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Mt. Diablo Unified School District teachers to receive microgrants for art supplies and expanded curriculums

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Mt. Diablo Unified School District teachers to receive microgrants for art supplies and expanded curriculums

Concord, California – The Concord Art Association has awarded microgrants of $100 or more to eight elementary school teachers in the Mt. Diablo Unified School District.

Nearly 300 area students will benefit from new art supplies and expanded curriculums thanks to the fourth annual teacher grant program.

Teachers at Gregory Gardens Elementary, Carol Lutz and Cynthia Aguilar, see art as an important form of self-expression. “With so much emphasis on language, math and science, I worry that our fifth-graders aren’t spending enough time on art, which is so healing and therapeutic,” said Lutz.

Kids in Aguilar’s second-grade class use pastels to trace textures of fall leaves and learn why they change colors. “We write poems about the leaves, which become grammar lessons,” Aguilar says. “With the pandemic, sharing art supplies is not an option, so I’d like to provide each student with their own pastels for projects throughout the year.”

Second-graders at Sun Terrace Elementary use art to learn more about their family history with their teacher, Lori Farr. “Each student creates their own family tree, a heritage clothespin doll and a poster about their country of origin,” she says.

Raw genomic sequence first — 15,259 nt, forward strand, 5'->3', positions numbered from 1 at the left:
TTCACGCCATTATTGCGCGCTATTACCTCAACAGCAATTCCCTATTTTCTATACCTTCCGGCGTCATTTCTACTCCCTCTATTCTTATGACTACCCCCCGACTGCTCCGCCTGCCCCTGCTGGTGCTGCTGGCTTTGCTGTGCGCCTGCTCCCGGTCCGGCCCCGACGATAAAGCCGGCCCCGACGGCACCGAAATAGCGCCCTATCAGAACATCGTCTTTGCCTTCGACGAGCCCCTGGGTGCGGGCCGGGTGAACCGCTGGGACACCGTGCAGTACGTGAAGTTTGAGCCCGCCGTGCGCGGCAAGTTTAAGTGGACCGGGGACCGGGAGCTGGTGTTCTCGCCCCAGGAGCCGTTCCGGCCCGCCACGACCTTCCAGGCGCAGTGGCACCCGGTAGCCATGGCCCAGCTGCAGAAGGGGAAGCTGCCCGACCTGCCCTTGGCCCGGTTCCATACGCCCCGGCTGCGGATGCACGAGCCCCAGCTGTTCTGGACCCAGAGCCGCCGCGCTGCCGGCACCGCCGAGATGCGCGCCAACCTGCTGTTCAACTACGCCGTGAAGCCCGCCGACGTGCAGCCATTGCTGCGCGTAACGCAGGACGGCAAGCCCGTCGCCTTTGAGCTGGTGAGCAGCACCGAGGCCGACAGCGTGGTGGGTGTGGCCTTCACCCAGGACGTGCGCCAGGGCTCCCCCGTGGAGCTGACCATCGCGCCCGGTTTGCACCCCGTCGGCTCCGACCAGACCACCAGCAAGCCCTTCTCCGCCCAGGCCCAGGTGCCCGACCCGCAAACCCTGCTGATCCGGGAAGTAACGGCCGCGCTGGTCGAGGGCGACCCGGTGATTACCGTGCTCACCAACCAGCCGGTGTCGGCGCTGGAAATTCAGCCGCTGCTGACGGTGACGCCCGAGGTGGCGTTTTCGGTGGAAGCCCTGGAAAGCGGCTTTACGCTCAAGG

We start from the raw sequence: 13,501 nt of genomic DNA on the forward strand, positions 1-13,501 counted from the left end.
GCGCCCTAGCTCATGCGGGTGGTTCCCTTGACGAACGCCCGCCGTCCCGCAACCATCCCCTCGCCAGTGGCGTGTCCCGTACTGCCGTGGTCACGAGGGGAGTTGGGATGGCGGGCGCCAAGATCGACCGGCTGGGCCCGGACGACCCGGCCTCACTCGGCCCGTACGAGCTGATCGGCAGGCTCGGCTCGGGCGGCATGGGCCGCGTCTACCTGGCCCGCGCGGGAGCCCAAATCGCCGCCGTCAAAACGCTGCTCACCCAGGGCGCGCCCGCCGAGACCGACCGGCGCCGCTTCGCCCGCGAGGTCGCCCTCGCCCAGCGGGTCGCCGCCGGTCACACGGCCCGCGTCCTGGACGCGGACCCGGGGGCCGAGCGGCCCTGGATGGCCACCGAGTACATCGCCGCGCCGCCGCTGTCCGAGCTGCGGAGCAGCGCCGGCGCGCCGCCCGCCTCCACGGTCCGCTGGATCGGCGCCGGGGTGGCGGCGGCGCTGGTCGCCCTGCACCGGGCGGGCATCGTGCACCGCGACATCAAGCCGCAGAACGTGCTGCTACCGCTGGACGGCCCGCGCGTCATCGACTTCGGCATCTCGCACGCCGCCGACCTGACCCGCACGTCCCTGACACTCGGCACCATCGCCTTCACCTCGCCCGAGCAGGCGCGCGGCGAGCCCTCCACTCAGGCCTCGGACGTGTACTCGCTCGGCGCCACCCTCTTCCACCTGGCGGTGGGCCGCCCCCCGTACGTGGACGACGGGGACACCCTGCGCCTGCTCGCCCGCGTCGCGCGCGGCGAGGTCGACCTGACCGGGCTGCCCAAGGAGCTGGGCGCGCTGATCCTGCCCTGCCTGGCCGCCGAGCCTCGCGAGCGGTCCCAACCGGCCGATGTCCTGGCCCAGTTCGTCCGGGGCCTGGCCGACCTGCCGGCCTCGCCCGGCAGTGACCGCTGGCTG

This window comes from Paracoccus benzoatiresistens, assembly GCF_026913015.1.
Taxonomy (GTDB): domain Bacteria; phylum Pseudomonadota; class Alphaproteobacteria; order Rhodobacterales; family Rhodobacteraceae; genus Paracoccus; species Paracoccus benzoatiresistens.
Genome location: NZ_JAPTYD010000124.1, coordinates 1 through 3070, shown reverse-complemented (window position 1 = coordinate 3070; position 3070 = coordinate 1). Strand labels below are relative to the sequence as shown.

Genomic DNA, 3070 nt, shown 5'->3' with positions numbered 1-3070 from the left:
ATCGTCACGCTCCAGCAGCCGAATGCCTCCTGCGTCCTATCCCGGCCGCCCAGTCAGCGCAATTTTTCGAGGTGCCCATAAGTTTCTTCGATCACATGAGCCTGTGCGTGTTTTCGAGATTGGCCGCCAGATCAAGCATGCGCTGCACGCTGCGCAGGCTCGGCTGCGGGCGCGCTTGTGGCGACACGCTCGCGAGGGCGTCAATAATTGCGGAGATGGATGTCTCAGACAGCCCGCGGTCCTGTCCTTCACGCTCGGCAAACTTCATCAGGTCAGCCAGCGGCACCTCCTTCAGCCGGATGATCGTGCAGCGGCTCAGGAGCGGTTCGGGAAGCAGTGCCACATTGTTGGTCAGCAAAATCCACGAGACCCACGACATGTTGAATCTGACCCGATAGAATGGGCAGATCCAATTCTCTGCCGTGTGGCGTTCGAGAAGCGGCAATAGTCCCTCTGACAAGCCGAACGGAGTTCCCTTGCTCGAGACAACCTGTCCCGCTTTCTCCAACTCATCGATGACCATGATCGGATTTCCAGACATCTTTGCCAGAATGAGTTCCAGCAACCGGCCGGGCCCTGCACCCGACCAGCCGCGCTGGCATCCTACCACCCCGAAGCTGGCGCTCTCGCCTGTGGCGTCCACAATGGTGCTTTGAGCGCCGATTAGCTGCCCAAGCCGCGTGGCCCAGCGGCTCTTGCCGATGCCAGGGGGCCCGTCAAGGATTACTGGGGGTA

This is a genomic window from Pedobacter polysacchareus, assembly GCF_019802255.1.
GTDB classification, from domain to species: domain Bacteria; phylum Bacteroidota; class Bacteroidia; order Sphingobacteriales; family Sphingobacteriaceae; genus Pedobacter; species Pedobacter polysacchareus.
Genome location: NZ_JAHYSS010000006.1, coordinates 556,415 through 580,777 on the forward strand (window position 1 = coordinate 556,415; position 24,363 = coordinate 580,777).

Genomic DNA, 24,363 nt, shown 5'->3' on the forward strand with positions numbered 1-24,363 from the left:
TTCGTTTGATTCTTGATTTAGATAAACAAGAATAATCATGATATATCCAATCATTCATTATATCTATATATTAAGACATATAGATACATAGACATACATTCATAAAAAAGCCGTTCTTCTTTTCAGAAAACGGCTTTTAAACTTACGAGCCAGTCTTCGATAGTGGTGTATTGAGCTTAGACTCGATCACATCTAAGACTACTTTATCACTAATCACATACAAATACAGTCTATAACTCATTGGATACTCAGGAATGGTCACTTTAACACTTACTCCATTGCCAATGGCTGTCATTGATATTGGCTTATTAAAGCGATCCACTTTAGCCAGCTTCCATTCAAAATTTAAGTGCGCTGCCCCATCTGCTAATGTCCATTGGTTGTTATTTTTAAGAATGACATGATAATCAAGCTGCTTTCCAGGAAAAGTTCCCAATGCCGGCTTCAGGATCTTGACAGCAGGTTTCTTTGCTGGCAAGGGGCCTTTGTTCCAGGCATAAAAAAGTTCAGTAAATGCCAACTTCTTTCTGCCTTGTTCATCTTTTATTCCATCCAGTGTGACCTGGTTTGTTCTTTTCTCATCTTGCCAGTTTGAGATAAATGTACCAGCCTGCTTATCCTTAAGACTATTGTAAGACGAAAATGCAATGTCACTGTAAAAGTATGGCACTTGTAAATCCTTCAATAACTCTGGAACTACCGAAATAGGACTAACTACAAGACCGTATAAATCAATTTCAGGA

Ashley Sansoe, who also teaches second grade at Sun Terrace, adds: “Art is one of my favorite subjects to teach, because you can tie it in to anything.”

At Strandwood Elementary, where Jillian Cary teaches kindergarten, art is the children’s favorite part of the day. “As a newer teacher, I don’t have a plethora of art materials. I would love to build up a supply of oil pastels, papers, paints and art books so that my students can build their artistic creativity.”

Michelle Anaman with Hidden Valley Elementary wants to teach her kindergarten class about collages. “This would encourage them to be more creative beyond coloring and copying. We’d work with textural items and recycled materials to add variety,” she says.

Floor easels for plain air painting are at the top of Beth Miller’s shopping list for the fourth-graders at Wren Avenue Elementary. “We have lots of outdoor space just outside my classroom where I want to set up art stations,” says Miller.

“All students deserve an art education,” notes Lisa Romano, a third-grade teacher at El Monte Elementary. “I plan to spend the money on a one-year subscription to Art in Action, which helps teachers with the tools they need to develop a comprehensive and engaging art curriculum for their classes.”

Raising funds for the annual teacher grants is a year-round effort for CAA.

“Our board of directors voted to increase the budget this year so we could help more teachers bring more art into their classrooms,” says Catherine Hensiek, CAA president.

“We couldn’t be happier with the variety of grant applications we received, and we absolutely love seeing all the different ways that kids are embracing art with guidance from fabulous teachers.”

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